Why does the invention of the Vickers machine gun suddenly spring to mind with its concomitant casualty rates? Not a pretty sight those battlefields with nary a tree stump, let alone any bark left on them.

  24. Jeff Alberts
    Posted Dec 1, 2013 at 1:25 AM | Permalink

    Hmm, the site seems to have lost all its formatting. No header image, no CSS, just plain HTML styling it seems.

    Anyone else seeing anything strange?

    • Green Sand
      Posted Dec 1, 2013 at 5:12 AM | Permalink

      Re: Jeff Alberts (Dec 1 01:25),

      Yup same here, Firefox, Windows 7

    • Steve McIntyre
      Posted Dec 1, 2013 at 10:26 AM | Permalink

      My subscription to wordpress’ Custom Design feature had expired. I just renewed it. I think that this fixes the problem – let me know if it hasn’t.

      • TerryMN
        Posted Dec 1, 2013 at 10:54 AM | Permalink

        Yep, it’s all good – have a great day!

      • Unscientific Lawyer
        Posted Dec 1, 2013 at 4:44 PM | Permalink

        Bummer, the mobile platform worked yesterday. Unfortunately that’s now fixed.

      • Jeff Alberts
        Posted Dec 1, 2013 at 5:33 PM | Permalink

        Good for me now.

      • AlmostCertainly
        Posted Dec 2, 2013 at 1:09 PM | Permalink

        Any chance you could put a clickable link to ‘mobile device viewer’ on the list on the left side? Someone once mentioned a (multistep)way to make the mobile view thing work.

        On my BlackBerry, the pages show the leftside list and then the articles are all shown with the left ~20% of body text ruthlessly truncated. I can’t fix it with ‘pinch-pull’ dragging or any of the usual trix… Too many missing words to guess what they were…
        TIA
        AC

        • AndyL
          Posted Dec 2, 2013 at 2:28 PM | Permalink

          On my Android, I scroll to the very bottom and there is a link saying something like ‘View Full Site’ – that works.

        • AlmostCertainly
          Posted Dec 2, 2013 at 2:58 PM | Permalink

          The VIEW FULL SITE link at the bottom resolves nothing on BB Z10.
          Just repeats issue of hard-truncation of leftmost 20% of text,
          but not the left-sidea list of stuff starting at

          Home
          About

          Subscribe to CA
          Tip Jar

          Maybe it is just a Canadian thing…
          AC

  25. jim2
    Posted Dec 1, 2013 at 2:06 PM | Permalink

    EIV/TLS Regression – Why Use It?

    http://statpad.wordpress.com/2010/12/19/eivtls-regression-why-use-it/

    • jim2
      Posted Dec 1, 2013 at 4:22 PM | Permalink

      In one of the comments in the linked blog post, someone questions why proxies aren’t each first converted to a temperature, then treated in with methods similar to those used for, as an example, thermometer records. Dr. M. then discusses the difficulties converting proxies into a temparature. If it is difficult to do this for a given proxy, how does a mash-up of such proxies improve the situation?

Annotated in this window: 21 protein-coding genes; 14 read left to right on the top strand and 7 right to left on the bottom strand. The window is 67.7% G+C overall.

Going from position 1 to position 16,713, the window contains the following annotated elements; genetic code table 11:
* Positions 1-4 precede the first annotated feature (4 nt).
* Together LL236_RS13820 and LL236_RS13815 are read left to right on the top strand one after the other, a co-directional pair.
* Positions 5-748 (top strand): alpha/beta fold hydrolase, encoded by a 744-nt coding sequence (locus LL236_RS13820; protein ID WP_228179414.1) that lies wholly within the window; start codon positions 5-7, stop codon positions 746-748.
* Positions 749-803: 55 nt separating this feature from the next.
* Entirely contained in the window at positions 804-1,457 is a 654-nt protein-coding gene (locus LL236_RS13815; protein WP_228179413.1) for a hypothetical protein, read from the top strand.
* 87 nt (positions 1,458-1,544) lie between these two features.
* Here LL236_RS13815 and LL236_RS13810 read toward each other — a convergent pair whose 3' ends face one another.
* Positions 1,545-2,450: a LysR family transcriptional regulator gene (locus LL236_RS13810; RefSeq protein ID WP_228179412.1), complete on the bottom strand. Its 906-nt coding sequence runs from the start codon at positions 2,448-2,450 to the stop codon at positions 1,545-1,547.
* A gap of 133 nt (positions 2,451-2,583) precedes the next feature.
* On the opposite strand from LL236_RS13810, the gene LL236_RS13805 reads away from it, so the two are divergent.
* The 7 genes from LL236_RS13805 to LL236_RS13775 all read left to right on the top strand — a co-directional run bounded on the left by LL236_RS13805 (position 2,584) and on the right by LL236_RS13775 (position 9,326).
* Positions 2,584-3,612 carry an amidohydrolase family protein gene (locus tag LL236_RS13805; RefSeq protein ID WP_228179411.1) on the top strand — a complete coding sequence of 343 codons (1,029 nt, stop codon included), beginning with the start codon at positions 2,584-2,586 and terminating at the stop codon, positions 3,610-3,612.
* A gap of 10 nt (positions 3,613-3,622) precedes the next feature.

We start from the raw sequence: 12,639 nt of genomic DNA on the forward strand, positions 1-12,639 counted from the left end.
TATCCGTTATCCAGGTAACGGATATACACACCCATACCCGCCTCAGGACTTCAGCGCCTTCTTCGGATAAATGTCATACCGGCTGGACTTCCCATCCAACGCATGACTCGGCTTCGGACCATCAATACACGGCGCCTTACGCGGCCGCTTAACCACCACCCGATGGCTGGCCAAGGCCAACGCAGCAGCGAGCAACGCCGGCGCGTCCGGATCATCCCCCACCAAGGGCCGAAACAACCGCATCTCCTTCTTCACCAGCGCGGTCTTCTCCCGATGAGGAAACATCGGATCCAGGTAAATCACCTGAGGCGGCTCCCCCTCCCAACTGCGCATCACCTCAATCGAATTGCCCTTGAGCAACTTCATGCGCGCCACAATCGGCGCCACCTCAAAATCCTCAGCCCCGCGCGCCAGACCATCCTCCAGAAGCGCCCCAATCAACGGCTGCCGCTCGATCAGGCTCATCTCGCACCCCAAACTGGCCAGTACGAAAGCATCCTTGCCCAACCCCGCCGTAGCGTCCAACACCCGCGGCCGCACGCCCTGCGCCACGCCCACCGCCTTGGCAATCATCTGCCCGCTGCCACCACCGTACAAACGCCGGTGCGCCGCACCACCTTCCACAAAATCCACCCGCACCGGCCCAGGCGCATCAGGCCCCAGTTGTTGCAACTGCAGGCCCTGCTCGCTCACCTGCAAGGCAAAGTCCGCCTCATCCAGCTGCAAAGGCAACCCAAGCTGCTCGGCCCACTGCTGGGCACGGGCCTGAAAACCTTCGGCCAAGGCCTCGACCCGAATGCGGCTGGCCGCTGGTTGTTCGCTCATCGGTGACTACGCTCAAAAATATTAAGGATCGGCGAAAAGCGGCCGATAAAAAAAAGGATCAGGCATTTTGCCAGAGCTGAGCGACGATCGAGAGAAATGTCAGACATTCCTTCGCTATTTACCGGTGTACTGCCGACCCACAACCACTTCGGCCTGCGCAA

• Beta Blocker
        Posted Dec 2, 2013 at 1:21 PM | Permalink

        Re: jim2 (Dec 1 16:22),

        Jim2, let’s ask the CA user community a question …..

        Is there a relatively concise process flow description out there on the Internet somewhere which contains a summarized step-by-step narrative of the Mannian process for creating a hockey-stick shaped paleoclimate temperature reconstruction?

        A summarized process flow description would begin with collection of the proxy data, then describe the initial analysis of that data, then describe how data aggregation and data transformation processes are performed, then how data infilling is performed, and would then end up with a short description of the statistical derivation approach used for constructing the hockey stick shape from the combined/transformed data sets.

        We would be particularly interested in knowing what kinds of data transformation processes occur along the way, including brief descriptions of how different classes of proxy source (trees, ice cores, sediments, etc.) are normalized into a common data analysis framework.

        We would also like to know if any given set of data, either raw or transformed, which is passing through a particular process step does, or does not, need to have any kind of physical meaning attached to it — either before or after a given process step occurs.

        • jim2
          Posted Dec 2, 2013 at 2:54 PM | Permalink